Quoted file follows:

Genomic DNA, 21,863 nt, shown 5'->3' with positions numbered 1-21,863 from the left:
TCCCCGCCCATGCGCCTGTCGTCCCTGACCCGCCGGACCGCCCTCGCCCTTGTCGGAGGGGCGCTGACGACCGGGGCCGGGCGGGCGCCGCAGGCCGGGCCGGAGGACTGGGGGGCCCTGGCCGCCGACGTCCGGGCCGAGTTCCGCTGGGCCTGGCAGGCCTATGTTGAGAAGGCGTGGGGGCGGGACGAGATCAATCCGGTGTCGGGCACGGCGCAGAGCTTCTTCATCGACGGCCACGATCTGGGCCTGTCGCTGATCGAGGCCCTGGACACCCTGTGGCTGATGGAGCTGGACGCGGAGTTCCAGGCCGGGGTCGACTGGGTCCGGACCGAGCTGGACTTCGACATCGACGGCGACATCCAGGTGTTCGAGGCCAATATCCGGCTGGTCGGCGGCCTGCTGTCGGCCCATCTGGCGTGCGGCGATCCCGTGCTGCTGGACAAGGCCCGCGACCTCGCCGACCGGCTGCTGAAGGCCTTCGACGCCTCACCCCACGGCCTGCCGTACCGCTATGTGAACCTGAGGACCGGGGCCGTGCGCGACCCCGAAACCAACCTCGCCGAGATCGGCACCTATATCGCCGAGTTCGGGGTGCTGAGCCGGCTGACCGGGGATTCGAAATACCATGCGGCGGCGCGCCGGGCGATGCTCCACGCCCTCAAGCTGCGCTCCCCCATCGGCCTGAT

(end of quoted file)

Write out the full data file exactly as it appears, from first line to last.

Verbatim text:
Genomic DNA, 21,863 nt, shown 5'->3' with positions numbered 1-21,863 from the left:
TCCCCGCCCATGCGCCTGTCGTCCCTGACCCGCCGGACCGCCCTCGCCCTTGTCGGAGGGGCGCTGACGACCGGGGCCGGGCGGGCGCCGCAGGCCGGGCCGGAGGACTGGGGGGCCCTGGCCGCCGACGTCCGGGCCGAGTTCCGCTGGGCCTGGCAGGCCTATGTTGAGAAGGCGTGGGGGCGGGACGAGATCAATCCGGTGTCGGGCACGGCGCAGAGCTTCTTCATCGACGGCCACGATCTGGGCCTGTCGCTGATCGAGGCCCTGGACACCCTGTGGCTGATGGAGCTGGACGCGGAGTTCCAGGCCGGGGTCGACTGGGTCCGGACCGAGCTGGACTTCGACATCGACGGCGACATCCAGGTGTTCGAGGCCAATATCCGGCTGGTCGGCGGCCTGCTGTCGGCCCATCTGGCGTGCGGCGATCCCGTGCTGCTGGACAAGGCCCGCGACCTCGCCGACCGGCTGCTGAAGGCCTTCGACGCCTCACCCCACGGCCTGCCGTACCGCTATGTGAACCTGAGGACCGGGGCCGTGCGCGACCCCGAAACCAACCTCGCCGAGATCGGCACCTATATCGCCGAGTTCGGGGTGCTGAGCCGGCTGACCGGGGATTCGAAATACCATGCGGCGGCGCGCCGGGCGATGCTCCACGCCCTCAAGCTGCGCTCCCCCATCGGCCTGAT